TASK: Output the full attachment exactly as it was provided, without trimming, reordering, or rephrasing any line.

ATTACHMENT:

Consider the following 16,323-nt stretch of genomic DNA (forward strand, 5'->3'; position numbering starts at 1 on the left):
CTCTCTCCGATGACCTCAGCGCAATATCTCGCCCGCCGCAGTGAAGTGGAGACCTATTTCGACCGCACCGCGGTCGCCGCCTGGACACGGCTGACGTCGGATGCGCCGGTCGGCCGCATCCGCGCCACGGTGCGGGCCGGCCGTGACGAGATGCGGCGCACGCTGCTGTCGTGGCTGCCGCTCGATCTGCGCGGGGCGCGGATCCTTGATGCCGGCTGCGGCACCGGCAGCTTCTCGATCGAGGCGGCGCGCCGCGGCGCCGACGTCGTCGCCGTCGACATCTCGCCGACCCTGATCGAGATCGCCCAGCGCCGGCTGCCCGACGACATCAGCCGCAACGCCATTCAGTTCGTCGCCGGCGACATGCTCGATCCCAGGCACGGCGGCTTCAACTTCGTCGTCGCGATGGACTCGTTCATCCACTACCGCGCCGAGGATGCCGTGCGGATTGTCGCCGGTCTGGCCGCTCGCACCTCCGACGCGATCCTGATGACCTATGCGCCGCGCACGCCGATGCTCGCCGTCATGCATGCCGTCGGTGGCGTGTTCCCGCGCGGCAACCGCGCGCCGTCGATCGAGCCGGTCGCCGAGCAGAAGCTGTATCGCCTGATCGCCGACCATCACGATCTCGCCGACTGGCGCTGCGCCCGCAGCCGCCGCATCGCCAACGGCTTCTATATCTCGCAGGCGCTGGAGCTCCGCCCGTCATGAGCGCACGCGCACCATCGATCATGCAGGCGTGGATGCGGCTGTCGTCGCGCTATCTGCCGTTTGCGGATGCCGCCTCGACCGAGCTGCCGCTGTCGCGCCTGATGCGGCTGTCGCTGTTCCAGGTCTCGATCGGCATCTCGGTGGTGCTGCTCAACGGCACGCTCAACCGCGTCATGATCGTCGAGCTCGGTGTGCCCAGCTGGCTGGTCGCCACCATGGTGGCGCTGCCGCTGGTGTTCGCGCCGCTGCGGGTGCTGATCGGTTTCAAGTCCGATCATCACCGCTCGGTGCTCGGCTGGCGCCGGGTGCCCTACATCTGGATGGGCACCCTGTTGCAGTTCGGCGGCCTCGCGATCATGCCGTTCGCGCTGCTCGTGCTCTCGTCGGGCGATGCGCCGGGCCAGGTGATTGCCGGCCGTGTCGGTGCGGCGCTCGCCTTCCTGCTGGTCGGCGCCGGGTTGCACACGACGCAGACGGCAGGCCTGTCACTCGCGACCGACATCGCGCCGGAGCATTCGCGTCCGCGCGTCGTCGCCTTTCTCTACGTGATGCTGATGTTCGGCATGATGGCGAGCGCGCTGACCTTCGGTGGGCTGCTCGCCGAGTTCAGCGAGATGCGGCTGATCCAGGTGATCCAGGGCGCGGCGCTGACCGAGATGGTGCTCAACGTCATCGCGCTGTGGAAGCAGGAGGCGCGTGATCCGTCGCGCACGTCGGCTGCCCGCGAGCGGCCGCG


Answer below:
Consider the following 16,323-nt stretch of genomic DNA (forward strand, 5'->3'; position numbering starts at 1 on the left):
CTCTCTCCGATGACCTCAGCGCAATATCTCGCCCGCCGCAGTGAAGTGGAGACCTATTTCGACCGCACCGCGGTCGCCGCCTGGACACGGCTGACGTCGGATGCGCCGGTCGGCCGCATCCGCGCCACGGTGCGGGCCGGCCGTGACGAGATGCGGCGCACGCTGCTGTCGTGGCTGCCGCTCGATCTGCGCGGGGCGCGGATCCTTGATGCCGGCTGCGGCACCGGCAGCTTCTCGATCGAGGCGGCGCGCCGCGGCGCCGACGTCGTCGCCGTCGACATCTCGCCGACCCTGATCGAGATCGCCCAGCGCCGGCTGCCCGACGACATCAGCCGCAACGCCATTCAGTTCGTCGCCGGCGACATGCTCGATCCCAGGCACGGCGGCTTCAACTTCGTCGTCGCGATGGACTCGTTCATCCACTACCGCGCCGAGGATGCCGTGCGGATTGTCGCCGGTCTGGCCGCTCGCACCTCCGACGCGATCCTGATGACCTATGCGCCGCGCACGCCGATGCTCGCCGTCATGCATGCCGTCGGTGGCGTGTTCCCGCGCGGCAACCGCGCGCCGTCGATCGAGCCGGTCGCCGAGCAGAAGCTGTATCGCCTGATCGCCGACCATCACGATCTCGCCGACTGGCGCTGCGCCCGCAGCCGCCGCATCGCCAACGGCTTCTATATCTCGCAGGCGCTGGAGCTCCGCCCGTCATGAGCGCACGCGCACCATCGATCATGCAGGCGTGGATGCGGCTGTCGTCGCGCTATCTGCCGTTTGCGGATGCCGCCTCGACCGAGCTGCCGCTGTCGCGCCTGATGCGGCTGTCGCTGTTCCAGGTCTCGATCGGCATCTCGGTGGTGCTGCTCAACGGCACGCTCAACCGCGTCATGATCGTCGAGCTCGGTGTGCCCAGCTGGCTGGTCGCCACCATGGTGGCGCTGCCGCTGGTGTTCGCGCCGCTGCGGGTGCTGATCGGTTTCAAGTCCGATCATCACCGCTCGGTGCTCGGCTGGCGCCGGGTGCCCTACATCTGGATGGGCACCCTGTTGCAGTTCGGCGGCCTCGCGATCATGCCGTTCGCGCTGCTCGTGCTCTCGTCGGGCGATGCGCCGGGCCAGGTGATTGCCGGCCGTGTCGGTGCGGCGCTCGCCTTCCTGCTGGTCGGCGCCGGGTTGCACACGACGCAGACGGCAGGCCTGTCACTCGCGACCGACATCGCGCCGGAGCATTCGCGTCCGCGCGTCGTCGCCTTTCTCTACGTGATGCTGATGTTCGGCATGATGGCGAGCGCGCTGACCTTCGGTGGGCTGCTCGCCGAGTTCAGCGAGATGCGGCTGATCCAGGTGATCCAGGGCGCGGCGCTGACCGAGATGGTGCTCAACGTCATCGCGCTGTGGAAGCAGGAGGCGCGTGATCCGTCGCGCACGTCGGCTGCCCGCGAGCGGCCGCG